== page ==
Jesus delights when we turn our faces to him, and he is always ready to embrace his beloved. He is benevolent and the giver of every good and perfect gift. His goodness is more than we could ever imagine or comprehend. We may not always understand what God is up to in our lives, but assuredly he is always working for our good. We need eyes that see and ears that hear and hearts that receive all his blessings and provisions. We need a greater vision and understanding of how much Jesus has done and will do for us.

As we experience Jesus more and as our perspective about him is heightened and transformed, we may reimagine a life lived with Jesus. We can rewalk over and over with him with renewal, restoration and rejoicing. We can reenter our Christian lives with light, life and love and in the power of the Spirit of Jesus reaching out to a dark and dying world in need of love, grace, mercy and peace.

The Cappadocian Siblings and A Personal Reflection

During the Early Church period, an influential group was the Cappadocian siblings which included Macrina, Basil and Gregory (of Nyssa). Growing up, these three siblings had a strong Christian family foundation reaching back to their grandparents who endured under the Decian persecution. The siblings grew up to have significant ministry roles in the eastern church. Macrina played a major role in teaching and theologically influencing her brothers and others. Basil devoted himself to a monastic lifestyle and became the Father of Eastern monasticism because of his teachings and development of monastic orders and rules. He spent his life serving and advocating for the poor. Later in his life, he became a strong and influential bishop, even confronting powerful Roman officials. Gregory was known for the inner fire of his spirit which was evident through his writing. He played a significant role as a hesitant (preferring a contemplative lifestyle) bishop in the Council of Nicea and the Council of Constantinople.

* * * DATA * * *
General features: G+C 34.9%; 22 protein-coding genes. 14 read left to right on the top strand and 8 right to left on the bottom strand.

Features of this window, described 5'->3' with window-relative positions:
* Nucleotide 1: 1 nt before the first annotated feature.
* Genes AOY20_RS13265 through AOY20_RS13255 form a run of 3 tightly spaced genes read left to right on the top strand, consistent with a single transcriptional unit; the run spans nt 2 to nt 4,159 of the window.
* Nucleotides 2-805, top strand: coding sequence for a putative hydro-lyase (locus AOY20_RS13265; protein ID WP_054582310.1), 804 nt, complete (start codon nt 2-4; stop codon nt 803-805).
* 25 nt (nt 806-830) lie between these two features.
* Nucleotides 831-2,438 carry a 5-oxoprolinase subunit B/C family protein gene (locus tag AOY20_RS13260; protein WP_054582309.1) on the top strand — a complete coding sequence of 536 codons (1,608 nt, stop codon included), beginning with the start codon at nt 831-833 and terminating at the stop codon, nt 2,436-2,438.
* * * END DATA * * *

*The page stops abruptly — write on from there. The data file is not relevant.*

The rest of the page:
While reflecting on this family, I began to compare Macrina with my little sister when I began my walk with Jesus. My sister was well grounded in her Christian school and in her youth group at church. She had a vibrant faith and a ‘joy of the Lord’ filled heart. At my first birthday after my conversion, my sister smiled when she and my parents gave me my first meaningful and engraved Bible. She was there at my baptism (and I am certain it was her idea to go cliff diving afterwards. She had a way of showing me how to live the new and abundant life). She was there at my first sermon to her youth group and at my first public testimony about God’s radical work in my life. This was probably a little embarrassing for her because I can attest that my public speaking skills needed some work, but she was always there with her spirit-filled eyes and smile offering encouragement and support. There were times when we and others would go out on the streets talking to people about Jesus and giving out warm clothes. We worshipped together, prayed together and maybe even did a biblical word study or two together. When I got serious about academics and theology, she was my inspiration because she was a high school scholar at the top of her class and a science olympian who was kicking butt. My sister has gone on to a very impactful neonatal nursing career, and so she continues to be an inspiration while using her life and gifts to serve and support others.